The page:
I’m sure most of us have watched with near disbelief the news of the effects of devastating floods that engulfed towns and taken lives across Queensland this week. No one could have anticipated the so-called inland tsunami in Toowoomba, nor the flooding of Brisbane. It was shocking to see land, houses, cars and people simply swept away in the torrents.
In the face of such tragedy we can easily say, “I am not affected; who cares. It’s just another natural disaster;” turn over and go back to sleep. Yet, I’m sure we were driven to pray. Many of our fellow Aussies are in great trouble right now and we cry out to the Lord to watch over and protect our nation. Some of us will also give. It is good to see Australian Baptist Ministries (BUA) opening its National Disaster and Relief Fund to channel specific giving to local Queensland Baptist Churches and their care initiatives.
What these disturbing natural disasters remind us is that we have little control over the circumstances of life. We can’t control the weather or the economy. We can’t control what other people say about or do to us. They also raise again questions like, “Does God control natural disasters?” and “If God is behind such disasters, how can such a God be either just or loving?”
Despite what many believe, that poverty, disease, and natural disasters are the just punishment of a righteous God, Jesus taught otherwise. In his famous Sermon on the Mount, he urged people to look beyond the surface of circumstance to see God differently. Rain, natural disasters, and the weather don’t discriminate between good and bad people (Matthew 5:44-45). Jesus taught that God is exactly the opposite to the expectations of many people. God loves and cares for all.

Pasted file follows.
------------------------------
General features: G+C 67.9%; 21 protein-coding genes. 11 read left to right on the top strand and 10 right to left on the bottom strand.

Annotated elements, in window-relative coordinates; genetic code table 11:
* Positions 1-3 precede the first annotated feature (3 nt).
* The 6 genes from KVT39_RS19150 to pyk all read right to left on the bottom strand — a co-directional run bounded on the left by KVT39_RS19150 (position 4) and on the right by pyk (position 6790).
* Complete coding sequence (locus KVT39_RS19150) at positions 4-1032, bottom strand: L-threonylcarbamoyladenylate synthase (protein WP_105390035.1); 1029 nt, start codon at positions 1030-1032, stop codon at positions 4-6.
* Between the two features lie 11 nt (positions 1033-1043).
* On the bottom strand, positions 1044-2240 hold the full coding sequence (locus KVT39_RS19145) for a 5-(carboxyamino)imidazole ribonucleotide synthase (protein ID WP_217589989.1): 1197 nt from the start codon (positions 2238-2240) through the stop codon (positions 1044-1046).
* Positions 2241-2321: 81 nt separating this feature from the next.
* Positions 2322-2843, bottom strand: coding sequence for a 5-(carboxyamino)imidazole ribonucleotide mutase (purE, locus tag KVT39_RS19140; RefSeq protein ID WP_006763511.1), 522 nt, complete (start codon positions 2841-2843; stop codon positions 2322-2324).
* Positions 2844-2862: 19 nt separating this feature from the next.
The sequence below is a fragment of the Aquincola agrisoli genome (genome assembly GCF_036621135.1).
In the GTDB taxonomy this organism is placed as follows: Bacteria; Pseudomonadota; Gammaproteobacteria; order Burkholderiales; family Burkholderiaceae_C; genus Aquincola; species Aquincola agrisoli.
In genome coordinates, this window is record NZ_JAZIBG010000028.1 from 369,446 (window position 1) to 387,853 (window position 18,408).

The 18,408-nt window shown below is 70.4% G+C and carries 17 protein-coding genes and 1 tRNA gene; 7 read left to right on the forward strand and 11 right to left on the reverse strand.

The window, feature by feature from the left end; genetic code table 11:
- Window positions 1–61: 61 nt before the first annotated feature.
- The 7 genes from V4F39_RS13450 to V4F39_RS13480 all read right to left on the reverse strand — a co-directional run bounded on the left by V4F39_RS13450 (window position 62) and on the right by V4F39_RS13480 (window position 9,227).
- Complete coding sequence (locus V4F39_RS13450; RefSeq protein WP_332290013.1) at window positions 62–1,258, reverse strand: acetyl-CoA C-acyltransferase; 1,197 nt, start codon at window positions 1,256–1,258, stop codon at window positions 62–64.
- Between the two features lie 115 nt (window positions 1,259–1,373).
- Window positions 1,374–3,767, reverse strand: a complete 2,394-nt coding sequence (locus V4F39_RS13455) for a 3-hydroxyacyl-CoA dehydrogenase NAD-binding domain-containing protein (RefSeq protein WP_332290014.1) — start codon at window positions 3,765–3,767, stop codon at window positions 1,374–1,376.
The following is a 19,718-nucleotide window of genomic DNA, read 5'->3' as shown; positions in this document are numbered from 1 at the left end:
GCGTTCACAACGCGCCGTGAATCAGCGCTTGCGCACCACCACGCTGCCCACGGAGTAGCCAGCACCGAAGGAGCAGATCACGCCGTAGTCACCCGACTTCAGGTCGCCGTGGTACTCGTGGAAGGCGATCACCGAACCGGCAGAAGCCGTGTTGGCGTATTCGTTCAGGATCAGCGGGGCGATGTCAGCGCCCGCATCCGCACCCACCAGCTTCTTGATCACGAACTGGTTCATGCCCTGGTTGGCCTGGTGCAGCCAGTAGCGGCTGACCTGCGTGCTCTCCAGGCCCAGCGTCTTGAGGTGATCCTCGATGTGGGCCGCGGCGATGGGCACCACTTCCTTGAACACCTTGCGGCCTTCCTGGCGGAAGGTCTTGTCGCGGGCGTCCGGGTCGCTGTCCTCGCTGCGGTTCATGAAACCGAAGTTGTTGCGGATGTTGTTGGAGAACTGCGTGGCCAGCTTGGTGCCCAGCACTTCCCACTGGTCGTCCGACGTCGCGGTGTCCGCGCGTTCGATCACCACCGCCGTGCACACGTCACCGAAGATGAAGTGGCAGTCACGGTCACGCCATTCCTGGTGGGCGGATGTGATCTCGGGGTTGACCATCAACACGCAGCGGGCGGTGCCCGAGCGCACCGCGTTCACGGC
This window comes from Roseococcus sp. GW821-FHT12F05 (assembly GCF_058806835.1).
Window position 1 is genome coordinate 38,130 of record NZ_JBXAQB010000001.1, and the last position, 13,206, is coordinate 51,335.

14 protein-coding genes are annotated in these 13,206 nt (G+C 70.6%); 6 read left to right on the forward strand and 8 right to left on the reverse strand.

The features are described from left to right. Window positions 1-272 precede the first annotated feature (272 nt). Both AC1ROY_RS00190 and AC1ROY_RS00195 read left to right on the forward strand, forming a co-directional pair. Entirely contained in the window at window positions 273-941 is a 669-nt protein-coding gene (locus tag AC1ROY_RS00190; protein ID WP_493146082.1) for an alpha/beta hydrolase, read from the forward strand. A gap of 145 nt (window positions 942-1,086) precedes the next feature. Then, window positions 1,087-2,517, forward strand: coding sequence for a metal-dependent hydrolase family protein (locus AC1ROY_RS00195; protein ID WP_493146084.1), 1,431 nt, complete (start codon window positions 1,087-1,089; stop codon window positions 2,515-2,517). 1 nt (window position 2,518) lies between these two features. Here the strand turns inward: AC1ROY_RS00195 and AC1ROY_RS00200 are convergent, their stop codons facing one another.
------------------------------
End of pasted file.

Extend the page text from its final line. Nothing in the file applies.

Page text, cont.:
The prophet Isaiah also saw this hundreds of years earlier when he endeavoured to comfort the people of his day with the assurance rather than seeing the hand of God in every misfortune, they should be assured of God’s presence guiding them through the eye of any storm. Isaiah writes, “When you pass through the waters, I will be with you” (Isaiah 43:2); a very apt verse for our brothers and sisters in Queensland.
It is the reality and good news of God’s love that inspires Christians not to wonder what flood victims may have done to bring the wrath of God upon themselves, but instead join in bringing comfort and relief to the afflicted. So let’s be diligent in our prayers and our giving for the many people facing uncertain futures today – that in the midst of their misfortune they may discover a God who cares and understands.
What do you think? I would really value your comment.
Stephen L Baxter